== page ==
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Let’s get the open-ended declarations out there first: the music of Climber is much more disjointed in style and focus than I typically prefer, but there is good stuff here. When The Mystic is on point, it delivers this ambient, chilled-out sort of electro-funk that’s reminiscent of Moroder working with ‘70s disco outfits while they all pop Ambien. The strongest tracks here are the opener and closer, “The Simians Speak” and “Advice” respectively, though cuts like “Stepping Into New Rooms,” “I May As Well Have A Monocle,” and “Remember The Renaissance?” are cool, calm, and collected bits of spacey, ‘70s era lite-prog.
I dig the subtle grooves laid down by the excellent rhythm section, as well as the white-boy-soul vocals that give the occasionally ethereal music some heft so that it doesn’t wander off into the atmosphere. The lyrics are cryptically playful, the energy is up, and the keyboard riffs are whimsical in tone. The tunes might be tacitly akin to reconstituted New Wave, but I prefer to listen for the crisp ‘90s Brit-pop that peeks out of in the overall mix.
Unfortunately, there are far too many instances when Climber attempts to mix up the flavors of Air, Radiohead, and Yes, but the result is usually a bland, uninspired track like “The Risk Of The Middle Way” or “I Have Seen Everything.” Selections like “We Are The New Man,” “Flying Cars,” and “Gladly I Would Leave” evince someone trying to re-imagine Pink Floyd through the lens of Radiohead’s Amnesiac and Hail To The Thief. In short, I have no problems with bands trying to make “serious” music, but I took take issue when it results in a record with multiple personality disorder.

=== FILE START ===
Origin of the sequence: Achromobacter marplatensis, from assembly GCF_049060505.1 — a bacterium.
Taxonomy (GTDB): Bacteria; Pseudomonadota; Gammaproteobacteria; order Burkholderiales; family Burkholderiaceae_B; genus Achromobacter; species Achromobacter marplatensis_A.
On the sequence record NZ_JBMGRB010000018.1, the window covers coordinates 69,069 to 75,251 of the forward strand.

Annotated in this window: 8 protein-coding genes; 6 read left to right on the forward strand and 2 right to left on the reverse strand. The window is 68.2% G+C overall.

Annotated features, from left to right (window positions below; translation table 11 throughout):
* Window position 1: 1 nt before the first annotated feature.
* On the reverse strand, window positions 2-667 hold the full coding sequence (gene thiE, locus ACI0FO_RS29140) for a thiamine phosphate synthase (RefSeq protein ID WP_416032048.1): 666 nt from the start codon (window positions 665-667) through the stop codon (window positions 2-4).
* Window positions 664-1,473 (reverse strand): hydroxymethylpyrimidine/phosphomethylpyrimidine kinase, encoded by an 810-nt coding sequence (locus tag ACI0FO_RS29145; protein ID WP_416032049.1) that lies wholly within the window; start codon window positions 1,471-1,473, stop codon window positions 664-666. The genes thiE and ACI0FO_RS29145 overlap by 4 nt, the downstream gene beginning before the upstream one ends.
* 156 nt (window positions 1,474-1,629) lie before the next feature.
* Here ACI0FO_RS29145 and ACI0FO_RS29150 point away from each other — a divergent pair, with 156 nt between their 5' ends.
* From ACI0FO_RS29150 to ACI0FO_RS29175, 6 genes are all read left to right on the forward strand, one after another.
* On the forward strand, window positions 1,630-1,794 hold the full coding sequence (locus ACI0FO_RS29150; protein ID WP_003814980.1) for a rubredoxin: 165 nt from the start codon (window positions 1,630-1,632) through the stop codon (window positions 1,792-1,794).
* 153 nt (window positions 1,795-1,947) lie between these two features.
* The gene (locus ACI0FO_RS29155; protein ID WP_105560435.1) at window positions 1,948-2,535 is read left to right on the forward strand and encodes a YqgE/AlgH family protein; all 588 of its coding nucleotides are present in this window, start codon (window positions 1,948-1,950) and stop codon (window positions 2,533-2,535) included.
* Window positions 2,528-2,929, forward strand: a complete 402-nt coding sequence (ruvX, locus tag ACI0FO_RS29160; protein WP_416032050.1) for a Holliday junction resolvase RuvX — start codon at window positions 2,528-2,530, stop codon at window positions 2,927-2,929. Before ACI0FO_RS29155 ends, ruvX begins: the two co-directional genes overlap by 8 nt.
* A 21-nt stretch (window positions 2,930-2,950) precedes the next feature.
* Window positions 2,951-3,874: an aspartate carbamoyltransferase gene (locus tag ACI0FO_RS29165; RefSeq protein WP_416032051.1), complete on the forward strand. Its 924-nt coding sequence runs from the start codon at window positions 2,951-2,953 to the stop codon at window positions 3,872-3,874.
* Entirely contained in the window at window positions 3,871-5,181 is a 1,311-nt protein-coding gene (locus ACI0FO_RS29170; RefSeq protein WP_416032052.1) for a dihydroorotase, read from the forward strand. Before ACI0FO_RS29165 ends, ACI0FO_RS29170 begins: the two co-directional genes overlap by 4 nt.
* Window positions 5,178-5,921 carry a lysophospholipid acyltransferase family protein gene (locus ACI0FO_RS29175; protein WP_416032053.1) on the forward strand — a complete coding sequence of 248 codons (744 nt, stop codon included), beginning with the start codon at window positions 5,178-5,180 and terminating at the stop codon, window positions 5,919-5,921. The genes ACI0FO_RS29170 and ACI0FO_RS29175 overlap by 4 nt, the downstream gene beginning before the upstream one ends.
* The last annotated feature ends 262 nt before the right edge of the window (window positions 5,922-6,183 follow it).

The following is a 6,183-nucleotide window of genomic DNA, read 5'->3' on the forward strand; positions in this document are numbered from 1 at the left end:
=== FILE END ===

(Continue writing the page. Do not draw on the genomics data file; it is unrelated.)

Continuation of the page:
I am intrigued by what Climber endeavors to create with The Mystic – a sort of futuristic, science-fiction fairy tale set to music. I’m a nerd; I dig that sort of stuff, and you can tell just by looking at my bookshelves. It’s as if, when searching for influences, the guys couldn’t decide between The Princess Bride, The Labyrinth, and The Dark Crystal, much less Bauhaus, The Cure, and the music of Thom Yorke and friends. If you’re going to tease me with quality white-boy-stlyed funk and electro, you’d better bring the goods and bring them often.